Springtime in the Southern Hemisphere is wonderful, and I have been having fun here for the past 10 days, keynoting at two great conferences, with one talk on central bank independence at the Central Bank of Chile and another talk on inflation targeting at the South African Reserve Bank.
Here is the problem with the old-style Obama strategy of slicing and dicing the electorate into aggrieved minorities and then gluing them back together to achieve a 51% majority. On almost every issue in this election that they should be running on, they simply cannot. And on those that they are running on, they probably should not be.
“Mir zaynen do!” (“We are here!”) The defiant Yiddish refrain of a Polish Jewish partisan song, written in the darkest days of the second world war, rings out in the winter sunlight, echoing between a sombre monument to the heroes of the Warsaw ghetto rising and the shining, brand-new Museum of the History of Polish Jews.
I think I am unusual among former government officials in arguing that the publication of national security secrets can promote democracy and good government. Such publications are often costly, sometimes very costly, to national security – more so than is generally realized.
In his new book, How Adam Smith Can Change Your Life, economics popularizer Russell Roberts explores what may be the world’s first self-help book, which is all the more remarkable for its author: Adam Smith, a.k.a., the18th century Scotsman known as the father of economics.
To answer what’s at stake for Republicans in the 2014 election, let’s dispense with the obvious: assuming the GOP walks away with majority control of both halves of Congress, it means passing real federal budgets instead of cliffhanger stopgap resolutions, properly putting judicial and administrative nominees through their paces, and forcing President Obama’s hand on legislation heretofore unable to reach his desk (so far, Obama has issued the fewest vetoes since Warren Harding).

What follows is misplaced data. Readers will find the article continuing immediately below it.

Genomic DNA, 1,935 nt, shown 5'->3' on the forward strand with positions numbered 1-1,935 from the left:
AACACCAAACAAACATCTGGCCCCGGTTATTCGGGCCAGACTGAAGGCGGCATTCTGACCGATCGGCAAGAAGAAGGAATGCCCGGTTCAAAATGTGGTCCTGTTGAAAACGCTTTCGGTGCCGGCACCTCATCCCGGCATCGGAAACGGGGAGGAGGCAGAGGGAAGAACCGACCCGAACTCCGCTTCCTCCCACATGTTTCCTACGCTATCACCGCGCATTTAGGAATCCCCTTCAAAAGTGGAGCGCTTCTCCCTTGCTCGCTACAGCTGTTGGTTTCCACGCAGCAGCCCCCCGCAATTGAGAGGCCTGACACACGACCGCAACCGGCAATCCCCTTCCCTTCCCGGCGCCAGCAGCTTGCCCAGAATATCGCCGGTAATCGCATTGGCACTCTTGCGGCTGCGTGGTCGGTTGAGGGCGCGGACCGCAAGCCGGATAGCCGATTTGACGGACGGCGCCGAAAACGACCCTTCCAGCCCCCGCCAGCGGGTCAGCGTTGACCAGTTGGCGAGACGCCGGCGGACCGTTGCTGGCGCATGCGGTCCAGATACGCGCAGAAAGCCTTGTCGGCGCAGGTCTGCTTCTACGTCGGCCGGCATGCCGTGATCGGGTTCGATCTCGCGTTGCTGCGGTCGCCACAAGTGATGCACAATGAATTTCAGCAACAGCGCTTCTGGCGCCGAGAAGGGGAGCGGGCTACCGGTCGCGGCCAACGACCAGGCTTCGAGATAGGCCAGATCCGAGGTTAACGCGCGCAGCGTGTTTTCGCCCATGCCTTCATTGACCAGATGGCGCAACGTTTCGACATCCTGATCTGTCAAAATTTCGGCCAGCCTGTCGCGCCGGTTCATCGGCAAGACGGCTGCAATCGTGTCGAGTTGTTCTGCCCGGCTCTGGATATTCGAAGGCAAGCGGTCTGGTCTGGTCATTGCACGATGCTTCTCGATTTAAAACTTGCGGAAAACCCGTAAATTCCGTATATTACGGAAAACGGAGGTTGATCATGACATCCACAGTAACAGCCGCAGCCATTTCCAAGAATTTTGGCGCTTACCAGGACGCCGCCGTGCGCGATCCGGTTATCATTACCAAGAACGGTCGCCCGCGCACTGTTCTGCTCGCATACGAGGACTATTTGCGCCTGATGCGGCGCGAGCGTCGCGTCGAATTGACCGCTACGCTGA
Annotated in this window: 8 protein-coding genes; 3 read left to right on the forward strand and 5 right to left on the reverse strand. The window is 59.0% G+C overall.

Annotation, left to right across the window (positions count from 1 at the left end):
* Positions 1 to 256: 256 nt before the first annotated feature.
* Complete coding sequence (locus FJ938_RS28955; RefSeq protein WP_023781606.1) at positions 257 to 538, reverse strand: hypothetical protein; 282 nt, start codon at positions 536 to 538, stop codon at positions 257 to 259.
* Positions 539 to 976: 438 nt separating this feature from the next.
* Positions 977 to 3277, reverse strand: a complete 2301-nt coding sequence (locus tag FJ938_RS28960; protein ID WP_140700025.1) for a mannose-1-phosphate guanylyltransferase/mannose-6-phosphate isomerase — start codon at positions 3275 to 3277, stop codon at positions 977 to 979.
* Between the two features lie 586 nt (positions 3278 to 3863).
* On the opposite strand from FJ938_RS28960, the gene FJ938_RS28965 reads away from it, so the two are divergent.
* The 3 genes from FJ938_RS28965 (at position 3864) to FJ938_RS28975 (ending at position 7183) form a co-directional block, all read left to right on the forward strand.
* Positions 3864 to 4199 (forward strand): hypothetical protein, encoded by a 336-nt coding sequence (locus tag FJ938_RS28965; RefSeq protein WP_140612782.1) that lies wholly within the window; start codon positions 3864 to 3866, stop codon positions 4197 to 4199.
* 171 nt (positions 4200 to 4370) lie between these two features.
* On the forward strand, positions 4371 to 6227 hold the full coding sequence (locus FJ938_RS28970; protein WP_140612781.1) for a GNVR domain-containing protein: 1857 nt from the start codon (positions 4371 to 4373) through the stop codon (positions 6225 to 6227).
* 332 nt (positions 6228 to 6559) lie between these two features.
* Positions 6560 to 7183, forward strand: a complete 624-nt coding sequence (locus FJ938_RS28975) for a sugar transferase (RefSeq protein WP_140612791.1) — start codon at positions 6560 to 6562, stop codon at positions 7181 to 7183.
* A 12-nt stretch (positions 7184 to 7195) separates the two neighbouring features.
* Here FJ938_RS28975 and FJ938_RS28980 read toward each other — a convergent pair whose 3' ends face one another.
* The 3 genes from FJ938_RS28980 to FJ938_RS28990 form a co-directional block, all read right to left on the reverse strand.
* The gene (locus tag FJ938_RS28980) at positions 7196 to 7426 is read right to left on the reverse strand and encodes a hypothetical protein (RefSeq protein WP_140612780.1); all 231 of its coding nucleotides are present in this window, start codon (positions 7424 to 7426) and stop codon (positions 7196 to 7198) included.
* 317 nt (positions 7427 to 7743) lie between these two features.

Propositions and congressional races are sucking up all the political oxygen in the run-up to Tuesday’s statewide election. They should. Informing ourselves and getting out the vote is critical for the healthy functioning of our democracy.
Daron Acemoglu, the Elizabeth and James Killian Professor at the Massachusetts Institute of Technology, talks with EconTalk host Russ Roberts about his new paper co-authored with James Robinson, "The Rise and Fall of General Laws of Capitalism," a critique of Thomas Piketty, Karl Marx, and other thinkers who have tried to explain patterns of data as inevitable "laws" without regard to institutions. Acemoglu and Roberts also discuss labor unions, labor markets, and inequality.
During two years as ambassador to Russia, Michael McFaul was constantly followed, harassed and demonized on state television. But though Mr. McFaul has left government service and returned home, the spying on him doesn’t seem to have stopped.
New Jersey Gov. Chris Christie isn’t running for re-election this fall, but his role atop the Republican Governors Association has made him more visible on the campaign trail than most other potential 2016 GOP presidential aspirants.